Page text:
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Idaho House passes bill banning cities from regulating rental fees and deposits

The House in session at the Idaho Capitol on April 6, 2021. (Otto Kitsinger for Idaho Capital Sun)
Otto Kitsinger
The House in session at the Idaho Capitol on April 6, 2021. (Otto Kitsinger for Idaho Capital Sun)

Opponents of the bill say unregulated fees brings hardships to Idahoans struggling to find affordable housing

The Idaho House of Representatives comfortably passed a bill Monday that would ban cities and counties from regulating or limiting the amount of fees and deposits landlords may charge tenants and applicants.

House Bill 442would add lease fees and deposits to an existing rent control law that bans local governments like cities and counties from regulating the amount landlords can charge in rent for residential property.

The bill’s sponsor, Rep. Joe Palmer, R-Meridian, said he believes fees and deposits should have been included in the original lawbanning local governments from regulating rent, which dates to 1990.

But several Democrats and a couple of Republicans warned passing the bill would further hurt families who are looking for affordable housing and diminish a local control philosophy the GOP-controlled Legislature says it values.

Rep. John Gannon, D-Boise, said the tight housing market and low rental vacancy rates in the Treasure Valley and across Idaho allow landlords to wrack up huge amounts of money in rental application fees from multiple applicants even when they know they only have one or two units available to rent and the vast majority of applicants who pay an application fee won’t be accepted to rent.

For instance, Gannon said if landlords charge a $40 application fee and receive 30 applications for a single available unit, that brings in $1,200 through applications fees, $1,160 of which comes from people who won’t even end up being able to rent the unit.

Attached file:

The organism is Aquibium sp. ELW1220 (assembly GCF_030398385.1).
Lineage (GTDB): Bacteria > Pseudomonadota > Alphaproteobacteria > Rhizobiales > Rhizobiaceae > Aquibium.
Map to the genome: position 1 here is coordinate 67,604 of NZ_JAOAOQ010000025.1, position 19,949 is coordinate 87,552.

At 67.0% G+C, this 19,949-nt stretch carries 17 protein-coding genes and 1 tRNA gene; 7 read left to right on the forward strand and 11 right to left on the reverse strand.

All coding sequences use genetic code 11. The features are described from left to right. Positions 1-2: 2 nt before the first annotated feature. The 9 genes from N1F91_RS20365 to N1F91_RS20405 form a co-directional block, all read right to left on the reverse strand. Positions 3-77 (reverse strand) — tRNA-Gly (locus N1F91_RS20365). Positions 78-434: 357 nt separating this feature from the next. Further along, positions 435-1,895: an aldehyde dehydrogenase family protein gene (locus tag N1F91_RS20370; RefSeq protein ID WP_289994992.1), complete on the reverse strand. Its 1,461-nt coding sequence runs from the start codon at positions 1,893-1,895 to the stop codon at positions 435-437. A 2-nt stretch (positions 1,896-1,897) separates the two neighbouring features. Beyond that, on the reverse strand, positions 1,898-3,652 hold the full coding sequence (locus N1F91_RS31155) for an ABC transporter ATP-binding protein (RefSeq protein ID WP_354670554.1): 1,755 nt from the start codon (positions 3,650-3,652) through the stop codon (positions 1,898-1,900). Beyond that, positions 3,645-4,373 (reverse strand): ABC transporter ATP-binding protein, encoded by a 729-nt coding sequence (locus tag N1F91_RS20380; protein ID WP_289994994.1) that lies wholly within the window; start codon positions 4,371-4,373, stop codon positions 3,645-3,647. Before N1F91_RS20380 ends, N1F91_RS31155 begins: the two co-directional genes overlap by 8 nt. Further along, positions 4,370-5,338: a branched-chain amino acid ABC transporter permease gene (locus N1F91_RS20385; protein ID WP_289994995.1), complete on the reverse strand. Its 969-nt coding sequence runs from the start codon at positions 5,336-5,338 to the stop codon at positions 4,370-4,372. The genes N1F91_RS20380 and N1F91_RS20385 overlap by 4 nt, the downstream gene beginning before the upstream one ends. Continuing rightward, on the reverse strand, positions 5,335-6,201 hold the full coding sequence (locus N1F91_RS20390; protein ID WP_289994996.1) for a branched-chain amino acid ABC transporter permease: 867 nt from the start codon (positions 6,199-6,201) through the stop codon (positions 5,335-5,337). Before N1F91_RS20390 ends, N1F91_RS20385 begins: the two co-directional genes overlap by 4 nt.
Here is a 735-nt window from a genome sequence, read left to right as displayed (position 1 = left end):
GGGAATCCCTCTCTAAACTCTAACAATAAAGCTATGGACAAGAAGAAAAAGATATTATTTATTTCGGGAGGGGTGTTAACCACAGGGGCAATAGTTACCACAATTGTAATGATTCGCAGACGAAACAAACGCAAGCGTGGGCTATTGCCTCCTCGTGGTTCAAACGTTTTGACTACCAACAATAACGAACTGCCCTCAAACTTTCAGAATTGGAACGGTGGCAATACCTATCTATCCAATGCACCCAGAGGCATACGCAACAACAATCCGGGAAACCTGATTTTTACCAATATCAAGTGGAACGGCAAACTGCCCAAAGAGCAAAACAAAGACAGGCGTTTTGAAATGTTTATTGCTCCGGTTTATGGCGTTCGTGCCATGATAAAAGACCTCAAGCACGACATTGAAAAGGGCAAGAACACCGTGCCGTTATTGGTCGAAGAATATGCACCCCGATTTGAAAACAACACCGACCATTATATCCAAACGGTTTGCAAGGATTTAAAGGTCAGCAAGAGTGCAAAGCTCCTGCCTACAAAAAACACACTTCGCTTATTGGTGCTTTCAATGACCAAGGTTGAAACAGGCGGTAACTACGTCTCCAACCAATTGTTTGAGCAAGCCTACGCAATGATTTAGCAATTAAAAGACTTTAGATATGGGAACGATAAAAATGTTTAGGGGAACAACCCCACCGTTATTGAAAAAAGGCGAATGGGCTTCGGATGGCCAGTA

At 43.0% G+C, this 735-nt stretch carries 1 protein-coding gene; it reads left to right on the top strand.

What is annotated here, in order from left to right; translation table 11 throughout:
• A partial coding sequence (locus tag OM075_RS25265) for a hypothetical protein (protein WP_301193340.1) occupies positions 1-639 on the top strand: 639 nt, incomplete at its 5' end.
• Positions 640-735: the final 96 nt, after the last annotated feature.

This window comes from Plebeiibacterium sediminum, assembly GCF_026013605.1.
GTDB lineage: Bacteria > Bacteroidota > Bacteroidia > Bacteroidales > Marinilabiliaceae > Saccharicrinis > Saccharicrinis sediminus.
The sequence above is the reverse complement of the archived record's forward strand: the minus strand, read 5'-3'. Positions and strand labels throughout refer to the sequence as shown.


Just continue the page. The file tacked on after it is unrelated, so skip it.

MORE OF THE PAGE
Rep. Colin Nash, D-Boise, said Boise is the only local government that he is aware of that has a cap on rental application fees, which in this case is $30. Nash, who is a long term renter himself, said caps can protect families from being charged high fees for units they have little hope of being able to rent.

Even though Boise would be uniquely affected by the bill, Palmer said that is not why he brought it.

“This isn’t about Boise,” Palmer said. If Boise officials want more apartment and rental units, Palmer said they should reduce property taxes and get out of developers’s way.

Rep. Scott Syme, R-Caldwell, wondered why legislators wouldn’t trust local government officials to determine what is best in their communities.

“Local control has always been paramount, yet every time I turn around I seem to hear another instance of where we at the state know better than those people who are down at those local communities,” Syme and during debate.

In the end, the bill passed 54-14.

Syme, Rep. Ryan Kerby, R-New Plymouth, Rep. Clark Kauffman, R-Filer, and Debbie Critchfield, the superintendent of public instruction candidate who was appointed to serve as a substitute legislator for Rep. Fred Wood, R-Burley, joined 10 Democrats in voting against the bill.

House Bill 442 heads next to the Idaho Senate for consideration.

The Idaho Capital Sun is a nonprofit news organization delivering accountability reporting on state government, politics and policy in the Gem state.